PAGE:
Alabama is nicknamed the Yellowhammer State. But why?
Well, there’s the yellowhammer bird, which is our state bird. If you ask an ornithologist, the bird is actually a “Northern Flicker.” It’s known as a yellowhammer because the Northern Flicker has yellow undersides of its wings and because I guess it hammers (it’s a type of woodpecker).
So, why does Alabama have a nickname based on a woodpecker that has a name that sounds like an angry New York Uber driver? We do have these woodpeckers throughout the state, but the theory doesn’t add up.
The truth of why Alabama is the Yellowhammer State goes back to Huntsville during the Civil War. Fresh Confederate soldiers from Huntsville were sent to Kentucky to meet up with General Forrest’s weary troops, likely at some point in the winter of early 1862. The Huntsville soldiers wore brand new uniforms with bright yellow cloth on the trim. In stark contrast, General Forrest’s troops had tattered and stained uniforms after months of skirmishes with the Yanks.
Upon the arrival of the yellow-clad Huntsvillians, one of Gen. Forrest’s bird-loving soldiers jokingly yelled out to the Huntsville men “Yellowhammer, Yellowhammer, flicker, flicker!” This provoked a “roar of laughter” among the troops according to late 1800s newspaper stories.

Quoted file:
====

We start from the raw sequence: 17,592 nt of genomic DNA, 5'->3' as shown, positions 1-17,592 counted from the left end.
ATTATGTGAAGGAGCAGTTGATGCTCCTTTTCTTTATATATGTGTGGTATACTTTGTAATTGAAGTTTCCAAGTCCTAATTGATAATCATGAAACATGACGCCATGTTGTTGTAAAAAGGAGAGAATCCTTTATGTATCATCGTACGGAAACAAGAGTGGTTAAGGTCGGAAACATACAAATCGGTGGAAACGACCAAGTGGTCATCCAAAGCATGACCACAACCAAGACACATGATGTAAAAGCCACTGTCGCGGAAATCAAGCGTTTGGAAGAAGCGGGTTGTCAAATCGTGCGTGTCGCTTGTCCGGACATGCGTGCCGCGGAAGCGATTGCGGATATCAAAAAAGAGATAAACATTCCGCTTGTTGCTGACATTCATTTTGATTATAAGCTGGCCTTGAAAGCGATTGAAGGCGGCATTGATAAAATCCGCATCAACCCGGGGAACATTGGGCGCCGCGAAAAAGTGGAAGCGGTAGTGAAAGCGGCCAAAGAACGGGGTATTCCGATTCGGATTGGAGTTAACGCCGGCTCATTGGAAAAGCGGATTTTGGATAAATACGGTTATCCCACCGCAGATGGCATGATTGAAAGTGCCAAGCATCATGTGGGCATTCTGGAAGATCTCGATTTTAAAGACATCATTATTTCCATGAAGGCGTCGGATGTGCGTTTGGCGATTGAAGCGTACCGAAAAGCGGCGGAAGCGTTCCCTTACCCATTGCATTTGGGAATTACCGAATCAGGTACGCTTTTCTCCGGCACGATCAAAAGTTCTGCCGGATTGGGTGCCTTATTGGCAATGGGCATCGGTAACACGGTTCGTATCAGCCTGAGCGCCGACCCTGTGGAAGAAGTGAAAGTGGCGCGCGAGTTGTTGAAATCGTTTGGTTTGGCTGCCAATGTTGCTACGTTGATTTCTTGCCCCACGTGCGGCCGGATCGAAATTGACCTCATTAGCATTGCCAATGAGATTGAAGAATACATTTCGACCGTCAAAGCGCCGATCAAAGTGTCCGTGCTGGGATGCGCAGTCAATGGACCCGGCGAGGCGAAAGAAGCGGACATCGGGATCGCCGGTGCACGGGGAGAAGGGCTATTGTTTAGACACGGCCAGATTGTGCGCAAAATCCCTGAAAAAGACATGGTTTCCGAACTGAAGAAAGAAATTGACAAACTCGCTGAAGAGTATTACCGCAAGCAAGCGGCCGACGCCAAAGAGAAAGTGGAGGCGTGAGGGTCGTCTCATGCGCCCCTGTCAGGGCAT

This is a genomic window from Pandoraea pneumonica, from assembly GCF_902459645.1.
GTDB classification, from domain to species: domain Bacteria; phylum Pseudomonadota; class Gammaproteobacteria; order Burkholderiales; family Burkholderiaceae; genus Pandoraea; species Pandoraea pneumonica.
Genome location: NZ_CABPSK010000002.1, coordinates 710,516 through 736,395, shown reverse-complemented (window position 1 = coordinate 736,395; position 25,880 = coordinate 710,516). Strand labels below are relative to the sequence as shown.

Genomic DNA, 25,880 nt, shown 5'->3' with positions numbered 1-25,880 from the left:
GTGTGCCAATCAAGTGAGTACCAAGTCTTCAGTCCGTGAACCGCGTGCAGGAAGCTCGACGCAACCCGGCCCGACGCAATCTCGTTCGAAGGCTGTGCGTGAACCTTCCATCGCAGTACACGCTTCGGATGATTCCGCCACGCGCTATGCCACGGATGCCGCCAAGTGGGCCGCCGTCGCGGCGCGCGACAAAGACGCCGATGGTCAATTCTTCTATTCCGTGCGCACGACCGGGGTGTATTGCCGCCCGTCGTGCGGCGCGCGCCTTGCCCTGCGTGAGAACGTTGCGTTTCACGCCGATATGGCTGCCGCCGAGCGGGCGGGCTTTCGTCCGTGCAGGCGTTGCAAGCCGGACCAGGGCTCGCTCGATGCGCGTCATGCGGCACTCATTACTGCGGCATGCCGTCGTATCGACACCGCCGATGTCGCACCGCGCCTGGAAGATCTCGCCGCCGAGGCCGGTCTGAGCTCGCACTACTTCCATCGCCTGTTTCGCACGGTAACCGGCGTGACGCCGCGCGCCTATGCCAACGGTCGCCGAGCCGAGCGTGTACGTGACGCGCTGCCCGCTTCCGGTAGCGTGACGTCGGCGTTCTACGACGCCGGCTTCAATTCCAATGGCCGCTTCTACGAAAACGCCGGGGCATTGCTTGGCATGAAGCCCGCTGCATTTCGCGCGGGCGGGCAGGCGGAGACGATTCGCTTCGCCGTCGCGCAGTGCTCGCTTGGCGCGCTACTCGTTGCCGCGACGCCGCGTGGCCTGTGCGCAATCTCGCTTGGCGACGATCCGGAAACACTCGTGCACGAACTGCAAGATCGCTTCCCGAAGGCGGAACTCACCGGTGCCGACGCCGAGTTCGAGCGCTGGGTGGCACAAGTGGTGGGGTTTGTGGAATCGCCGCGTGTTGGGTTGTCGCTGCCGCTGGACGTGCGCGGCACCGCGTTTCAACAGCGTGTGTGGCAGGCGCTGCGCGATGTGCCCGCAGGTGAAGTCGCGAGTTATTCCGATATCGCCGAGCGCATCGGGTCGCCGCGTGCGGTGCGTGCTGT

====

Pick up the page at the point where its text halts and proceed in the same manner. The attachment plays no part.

The name stuck. The Huntsville company became known as the “Yellowhammer Company.” It didn’t take long for word to spread. Eventually, every Alabamian Confederate soldier, whether from Huntsville, Henagar, or Hog Jaw, was referred to unofficially as a “Yellowhammer.” Alabamian Civil War veterans took pride in the moniker and wore bits of yellow to veteran events in the late 1800s and early 1900s. We even adopted the Northern Flicker (ahem, I mean Yellowhammer) as our state bird in 1927.
Today, you can get a beer at the Yellowhammer Brewery, read some Yellowhammer news, buy a Yellowhammer-built home, sip a Yellowhammer at Gallettes, and scream “Rammer Jammer Yellowhammer!” when the Tide win.
All thanks to a bird joke about Huntsvillians’ fancy uniforms 160+ years ago.
Bart Siniard is a personal injury attorney with the Huntsville law firm of Siniard, Timberlake & League, P.C. Bart frequently contributes stories to 256Today about north Alabama history due to his love of the subject matter.